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Issue Details: First known date: 2006... 2006 Conceptualising The Past : How Fiction Writers Talk About The Middle Ages
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'This is a study of how a group of authors of historical fiction in English achieve a balance between the demands of fiction writing and of medieval history. Twenty-two writers from the UK, the US, Canada and Australia responded to questions aimed at elucidating their relationship with their writing, their audiences and with the past. All the writers are professionally published. Most of them are loosely classifiable as 'genre' writers.'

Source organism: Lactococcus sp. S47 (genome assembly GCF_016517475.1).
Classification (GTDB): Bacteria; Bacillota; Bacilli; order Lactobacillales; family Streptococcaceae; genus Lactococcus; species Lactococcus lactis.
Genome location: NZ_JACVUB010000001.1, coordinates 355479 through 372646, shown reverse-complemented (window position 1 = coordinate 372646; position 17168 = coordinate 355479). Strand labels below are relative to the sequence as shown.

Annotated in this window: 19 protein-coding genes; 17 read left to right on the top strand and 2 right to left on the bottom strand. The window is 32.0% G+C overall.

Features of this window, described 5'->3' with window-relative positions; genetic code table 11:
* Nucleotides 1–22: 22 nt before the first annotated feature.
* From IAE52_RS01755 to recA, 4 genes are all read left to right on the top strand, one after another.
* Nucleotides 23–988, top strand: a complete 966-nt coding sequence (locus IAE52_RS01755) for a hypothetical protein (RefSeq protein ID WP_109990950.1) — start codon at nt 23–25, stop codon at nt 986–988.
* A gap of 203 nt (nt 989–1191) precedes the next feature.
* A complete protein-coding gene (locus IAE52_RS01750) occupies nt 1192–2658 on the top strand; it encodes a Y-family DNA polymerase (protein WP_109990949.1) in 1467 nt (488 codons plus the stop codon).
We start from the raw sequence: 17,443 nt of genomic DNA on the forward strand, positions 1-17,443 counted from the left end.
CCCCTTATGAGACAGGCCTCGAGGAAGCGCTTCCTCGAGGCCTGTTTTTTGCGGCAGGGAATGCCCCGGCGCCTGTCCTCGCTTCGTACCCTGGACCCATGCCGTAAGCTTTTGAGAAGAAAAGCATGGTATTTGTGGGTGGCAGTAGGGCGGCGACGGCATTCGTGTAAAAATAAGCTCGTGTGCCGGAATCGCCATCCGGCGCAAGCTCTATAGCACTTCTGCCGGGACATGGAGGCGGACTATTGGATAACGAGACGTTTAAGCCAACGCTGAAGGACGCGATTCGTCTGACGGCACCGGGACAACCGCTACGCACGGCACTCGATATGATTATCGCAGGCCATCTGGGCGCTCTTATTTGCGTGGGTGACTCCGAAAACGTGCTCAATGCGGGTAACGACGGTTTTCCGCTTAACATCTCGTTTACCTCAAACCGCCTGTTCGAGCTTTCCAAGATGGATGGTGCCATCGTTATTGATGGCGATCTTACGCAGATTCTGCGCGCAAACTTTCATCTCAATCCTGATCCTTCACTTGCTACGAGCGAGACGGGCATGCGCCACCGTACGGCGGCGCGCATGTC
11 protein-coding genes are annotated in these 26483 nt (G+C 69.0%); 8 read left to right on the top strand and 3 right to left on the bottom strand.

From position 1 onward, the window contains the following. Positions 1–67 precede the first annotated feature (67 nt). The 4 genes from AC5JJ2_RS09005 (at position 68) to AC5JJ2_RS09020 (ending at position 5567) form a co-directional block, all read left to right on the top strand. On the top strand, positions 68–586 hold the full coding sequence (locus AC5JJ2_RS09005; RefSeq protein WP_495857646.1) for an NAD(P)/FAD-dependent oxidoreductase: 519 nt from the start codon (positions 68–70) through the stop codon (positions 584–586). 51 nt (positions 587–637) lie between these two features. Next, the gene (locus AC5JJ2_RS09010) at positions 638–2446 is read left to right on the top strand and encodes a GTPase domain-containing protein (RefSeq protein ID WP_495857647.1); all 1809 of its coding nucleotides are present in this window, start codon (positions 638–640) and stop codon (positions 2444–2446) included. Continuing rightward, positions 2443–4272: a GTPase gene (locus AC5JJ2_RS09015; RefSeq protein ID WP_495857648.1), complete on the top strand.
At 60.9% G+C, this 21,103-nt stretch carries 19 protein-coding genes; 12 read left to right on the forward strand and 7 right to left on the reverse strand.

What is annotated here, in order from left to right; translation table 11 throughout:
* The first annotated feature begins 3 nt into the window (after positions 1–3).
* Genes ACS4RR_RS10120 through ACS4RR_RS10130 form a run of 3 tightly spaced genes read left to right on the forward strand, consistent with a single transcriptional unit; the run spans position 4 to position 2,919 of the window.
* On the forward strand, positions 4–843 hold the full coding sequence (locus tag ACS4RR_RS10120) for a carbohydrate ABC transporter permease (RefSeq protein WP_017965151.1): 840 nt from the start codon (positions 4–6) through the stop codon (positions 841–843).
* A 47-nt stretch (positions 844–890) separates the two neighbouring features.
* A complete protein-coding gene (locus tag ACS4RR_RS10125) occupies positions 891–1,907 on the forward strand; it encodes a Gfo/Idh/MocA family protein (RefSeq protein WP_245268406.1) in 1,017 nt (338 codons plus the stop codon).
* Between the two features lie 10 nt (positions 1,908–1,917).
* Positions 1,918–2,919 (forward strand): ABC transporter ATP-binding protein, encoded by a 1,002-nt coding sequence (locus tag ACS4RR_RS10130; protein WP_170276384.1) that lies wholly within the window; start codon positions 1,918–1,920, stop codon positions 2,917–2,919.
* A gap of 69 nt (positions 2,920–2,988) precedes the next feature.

'The responses demonstrated that the historical knowledge of fiction writers tends to be interpreted through the genre the writer chooses for his or her writing. This has interesting implications for the acceptance of works written out of love by publishers supposedly interested more in marketability than in the subjective emotive value of a texts: the genre perspective is a shared element within the wider literary culture. In fact, it links writers with readers as much as it links writers with publishers. Use of language, ideas of what makes up the past and its interpretation: these are just some of the tools writers bring to bear in creating novels using the Middle Ages.'

Source: Article overview.

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